Come end of 2011, the Singapore government will call an open tender for Central G-Cloud, a private government cloud for whole-of government use where security and governance requirements cannot be met by public clouds.
“Central G-Cloud is set up as the new central whole-of-government infrastructure for agencies to reap the benefits of cloud computing,” said James Kang, Assistant Chief Executive, Government Chief Information Office, Infocomm Development Authority (IDA) to FutureGov Asia Pacific.
“The adoption of cloud computing for the next central whole-of-government infrastructure is a timely next step in this journey towards a new platform that will be more agile and more resilient.”
The Central G-Cloud will be designed to meet two levels of security and governance requirements (High Assurance Zone and Medium Assurance Zone) and will provide central services such as government web service exchange and gateways to SingPass, the country’s single sign-on identity for e-government services.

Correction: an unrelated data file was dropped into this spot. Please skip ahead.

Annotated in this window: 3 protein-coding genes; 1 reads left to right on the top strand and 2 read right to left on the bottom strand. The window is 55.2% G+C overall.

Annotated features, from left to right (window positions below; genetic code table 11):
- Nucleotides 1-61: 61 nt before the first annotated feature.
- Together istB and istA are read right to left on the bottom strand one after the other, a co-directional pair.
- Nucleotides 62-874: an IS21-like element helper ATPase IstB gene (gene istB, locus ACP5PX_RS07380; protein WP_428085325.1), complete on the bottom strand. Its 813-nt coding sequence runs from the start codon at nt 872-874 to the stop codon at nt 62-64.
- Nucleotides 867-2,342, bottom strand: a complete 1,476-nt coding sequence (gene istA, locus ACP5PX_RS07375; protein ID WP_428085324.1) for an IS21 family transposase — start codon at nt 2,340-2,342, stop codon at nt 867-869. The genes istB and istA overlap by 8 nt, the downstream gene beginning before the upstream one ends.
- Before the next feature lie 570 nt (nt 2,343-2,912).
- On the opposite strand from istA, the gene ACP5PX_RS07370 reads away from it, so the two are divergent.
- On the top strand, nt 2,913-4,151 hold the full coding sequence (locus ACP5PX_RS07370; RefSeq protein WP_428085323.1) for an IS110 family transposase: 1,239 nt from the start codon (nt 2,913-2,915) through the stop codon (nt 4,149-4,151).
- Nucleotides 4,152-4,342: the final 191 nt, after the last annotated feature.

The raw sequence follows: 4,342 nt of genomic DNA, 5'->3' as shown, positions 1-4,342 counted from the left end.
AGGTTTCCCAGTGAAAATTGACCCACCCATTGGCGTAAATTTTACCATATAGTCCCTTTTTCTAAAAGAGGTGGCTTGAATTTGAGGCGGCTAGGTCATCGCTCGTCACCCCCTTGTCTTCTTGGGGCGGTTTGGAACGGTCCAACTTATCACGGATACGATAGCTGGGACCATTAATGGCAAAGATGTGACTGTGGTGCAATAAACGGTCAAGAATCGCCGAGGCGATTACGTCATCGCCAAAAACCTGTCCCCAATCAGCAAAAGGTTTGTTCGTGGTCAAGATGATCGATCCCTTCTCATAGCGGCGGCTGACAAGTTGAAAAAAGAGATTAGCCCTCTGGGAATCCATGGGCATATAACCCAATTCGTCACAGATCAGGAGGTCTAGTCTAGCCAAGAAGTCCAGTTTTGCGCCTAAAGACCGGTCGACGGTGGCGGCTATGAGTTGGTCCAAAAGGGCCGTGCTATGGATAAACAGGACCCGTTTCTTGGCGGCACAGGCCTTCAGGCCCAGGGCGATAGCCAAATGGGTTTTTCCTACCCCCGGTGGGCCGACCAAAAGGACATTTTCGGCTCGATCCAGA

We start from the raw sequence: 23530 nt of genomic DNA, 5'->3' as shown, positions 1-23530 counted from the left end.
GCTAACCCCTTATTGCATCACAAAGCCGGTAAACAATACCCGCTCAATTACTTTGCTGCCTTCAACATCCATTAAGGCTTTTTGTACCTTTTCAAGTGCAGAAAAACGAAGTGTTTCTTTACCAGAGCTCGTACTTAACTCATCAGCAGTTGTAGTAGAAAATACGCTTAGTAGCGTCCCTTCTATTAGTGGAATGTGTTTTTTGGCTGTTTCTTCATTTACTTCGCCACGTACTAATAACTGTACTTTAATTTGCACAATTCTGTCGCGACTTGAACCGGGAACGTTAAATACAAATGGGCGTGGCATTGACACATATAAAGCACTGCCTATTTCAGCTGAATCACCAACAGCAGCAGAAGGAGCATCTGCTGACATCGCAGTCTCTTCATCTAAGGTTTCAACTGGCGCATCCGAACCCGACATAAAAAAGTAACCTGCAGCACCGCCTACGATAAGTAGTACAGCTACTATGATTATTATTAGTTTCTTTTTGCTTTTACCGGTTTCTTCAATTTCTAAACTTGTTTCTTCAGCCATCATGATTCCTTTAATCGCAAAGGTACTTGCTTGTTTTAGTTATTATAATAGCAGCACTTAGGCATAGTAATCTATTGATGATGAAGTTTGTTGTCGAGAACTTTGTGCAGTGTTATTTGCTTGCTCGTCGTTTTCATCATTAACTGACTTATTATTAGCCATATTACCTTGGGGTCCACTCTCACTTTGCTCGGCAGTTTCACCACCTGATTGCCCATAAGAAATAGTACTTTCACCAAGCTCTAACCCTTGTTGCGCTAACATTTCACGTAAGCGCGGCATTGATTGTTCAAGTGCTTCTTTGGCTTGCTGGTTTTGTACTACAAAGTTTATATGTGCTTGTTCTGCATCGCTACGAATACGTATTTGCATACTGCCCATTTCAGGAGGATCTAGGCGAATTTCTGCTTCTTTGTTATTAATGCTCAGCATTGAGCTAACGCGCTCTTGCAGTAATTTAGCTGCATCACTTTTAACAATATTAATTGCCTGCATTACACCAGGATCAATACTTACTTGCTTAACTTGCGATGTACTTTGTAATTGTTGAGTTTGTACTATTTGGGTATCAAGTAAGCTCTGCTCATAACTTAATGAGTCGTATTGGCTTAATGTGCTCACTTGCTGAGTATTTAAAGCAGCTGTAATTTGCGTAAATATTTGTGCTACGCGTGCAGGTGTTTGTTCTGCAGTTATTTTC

Government agencies will have to assess the suitability of the Central G-Cloud based on their business needs before deciding whether or not to move their applications and services to it. IDA will also enable interoperability between the Central G-Cloud and agency clouds through internal G-Cloud standards.
While these internal standards have not been defined since the project is in very initial stages, Kang suggested: “One possibility is to have security and cloud API standards which will enable Central G-Cloud and agency clouds to inter-operate to share resources.”
Since the tender hasn’t been called, IDA will only have cost estimates for the project after they have received industry proposals.
UPAN ASIA & PACIFIC